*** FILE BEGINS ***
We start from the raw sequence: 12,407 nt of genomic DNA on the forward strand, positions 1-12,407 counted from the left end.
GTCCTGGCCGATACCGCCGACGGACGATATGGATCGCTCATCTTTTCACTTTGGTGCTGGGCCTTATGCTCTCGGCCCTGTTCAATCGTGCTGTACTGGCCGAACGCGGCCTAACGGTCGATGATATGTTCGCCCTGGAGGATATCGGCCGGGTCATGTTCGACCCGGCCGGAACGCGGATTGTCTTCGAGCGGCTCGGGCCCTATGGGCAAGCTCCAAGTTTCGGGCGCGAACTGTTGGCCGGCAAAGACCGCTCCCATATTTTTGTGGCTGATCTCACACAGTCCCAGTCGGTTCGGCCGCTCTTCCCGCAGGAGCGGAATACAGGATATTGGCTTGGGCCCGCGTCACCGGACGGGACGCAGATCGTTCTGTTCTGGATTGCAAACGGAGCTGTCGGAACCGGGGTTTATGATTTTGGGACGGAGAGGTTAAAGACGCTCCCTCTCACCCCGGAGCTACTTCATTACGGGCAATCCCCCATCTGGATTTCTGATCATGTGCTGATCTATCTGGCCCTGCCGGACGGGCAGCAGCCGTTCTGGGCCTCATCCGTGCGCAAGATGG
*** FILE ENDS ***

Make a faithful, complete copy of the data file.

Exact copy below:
We start from the raw sequence: 12,407 nt of genomic DNA on the forward strand, positions 1-12,407 counted from the left end.
GTCCTGGCCGATACCGCCGACGGACGATATGGATCGCTCATCTTTTCACTTTGGTGCTGGGCCTTATGCTCTCGGCCCTGTTCAATCGTGCTGTACTGGCCGAACGCGGCCTAACGGTCGATGATATGTTCGCCCTGGAGGATATCGGCCGGGTCATGTTCGACCCGGCCGGAACGCGGATTGTCTTCGAGCGGCTCGGGCCCTATGGGCAAGCTCCAAGTTTCGGGCGCGAACTGTTGGCCGGCAAAGACCGCTCCCATATTTTTGTGGCTGATCTCACACAGTCCCAGTCGGTTCGGCCGCTCTTCCCGCAGGAGCGGAATACAGGATATTGGCTTGGGCCCGCGTCACCGGACGGGACGCAGATCGTTCTGTTCTGGATTGCAAACGGAGCTGTCGGAACCGGGGTTTATGATTTTGGGACGGAGAGGTTAAAGACGCTCCCTCTCACCCCGGAGCTACTTCATTACGGGCAATCCCCCATCTGGATTTCTGATCATGTGCTGATCTATCTGGCCCTGCCGGACGGGCAGCAGCCGTTCTGGGCCTCATCCGTGCGCAAGATGG